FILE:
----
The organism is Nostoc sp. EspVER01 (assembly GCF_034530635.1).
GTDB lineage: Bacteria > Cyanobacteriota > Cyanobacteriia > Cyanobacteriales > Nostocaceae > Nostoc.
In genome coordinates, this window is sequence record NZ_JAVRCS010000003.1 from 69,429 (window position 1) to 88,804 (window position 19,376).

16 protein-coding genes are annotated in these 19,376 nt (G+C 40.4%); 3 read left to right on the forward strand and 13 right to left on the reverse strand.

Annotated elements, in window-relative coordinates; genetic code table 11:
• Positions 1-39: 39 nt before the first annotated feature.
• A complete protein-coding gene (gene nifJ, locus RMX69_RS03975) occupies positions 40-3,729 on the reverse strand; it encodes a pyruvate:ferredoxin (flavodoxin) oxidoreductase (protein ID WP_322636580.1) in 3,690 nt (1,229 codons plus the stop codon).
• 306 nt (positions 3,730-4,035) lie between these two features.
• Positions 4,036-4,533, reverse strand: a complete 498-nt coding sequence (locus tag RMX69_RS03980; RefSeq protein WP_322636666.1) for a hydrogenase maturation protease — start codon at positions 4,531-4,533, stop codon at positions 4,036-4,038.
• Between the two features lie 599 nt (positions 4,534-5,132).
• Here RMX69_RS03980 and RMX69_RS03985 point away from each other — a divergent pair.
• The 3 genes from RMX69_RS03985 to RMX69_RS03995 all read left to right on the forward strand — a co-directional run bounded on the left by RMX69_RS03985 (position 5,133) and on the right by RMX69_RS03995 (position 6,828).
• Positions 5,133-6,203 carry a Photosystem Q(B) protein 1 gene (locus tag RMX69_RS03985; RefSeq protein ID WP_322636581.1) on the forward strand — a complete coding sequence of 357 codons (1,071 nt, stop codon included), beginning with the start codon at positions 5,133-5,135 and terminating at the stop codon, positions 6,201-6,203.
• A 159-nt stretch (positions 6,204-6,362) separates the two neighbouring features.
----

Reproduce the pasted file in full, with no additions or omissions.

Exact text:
The organism is Nostoc sp. EspVER01 (assembly GCF_034530635.1).
GTDB lineage: Bacteria > Cyanobacteriota > Cyanobacteriia > Cyanobacteriales > Nostocaceae > Nostoc.
In genome coordinates, this window is sequence record NZ_JAVRCS010000003.1 from 69,429 (window position 1) to 88,804 (window position 19,376).

16 protein-coding genes are annotated in these 19,376 nt (G+C 40.4%); 3 read left to right on the forward strand and 13 right to left on the reverse strand.

Annotated elements, in window-relative coordinates; genetic code table 11:
• Positions 1-39: 39 nt before the first annotated feature.
• A complete protein-coding gene (gene nifJ, locus RMX69_RS03975) occupies positions 40-3,729 on the reverse strand; it encodes a pyruvate:ferredoxin (flavodoxin) oxidoreductase (protein ID WP_322636580.1) in 3,690 nt (1,229 codons plus the stop codon).
• 306 nt (positions 3,730-4,035) lie between these two features.
• Positions 4,036-4,533, reverse strand: a complete 498-nt coding sequence (locus tag RMX69_RS03980; RefSeq protein WP_322636666.1) for a hydrogenase maturation protease — start codon at positions 4,531-4,533, stop codon at positions 4,036-4,038.
• Between the two features lie 599 nt (positions 4,534-5,132).
• Here RMX69_RS03980 and RMX69_RS03985 point away from each other — a divergent pair.
• The 3 genes from RMX69_RS03985 to RMX69_RS03995 all read left to right on the forward strand — a co-directional run bounded on the left by RMX69_RS03985 (position 5,133) and on the right by RMX69_RS03995 (position 6,828).
• Positions 5,133-6,203 carry a Photosystem Q(B) protein 1 gene (locus tag RMX69_RS03985; RefSeq protein ID WP_322636581.1) on the forward strand — a complete coding sequence of 357 codons (1,071 nt, stop codon included), beginning with the start codon at positions 5,133-5,135 and terminating at the stop codon, positions 6,201-6,203.
• A 159-nt stretch (positions 6,204-6,362) separates the two neighbouring features.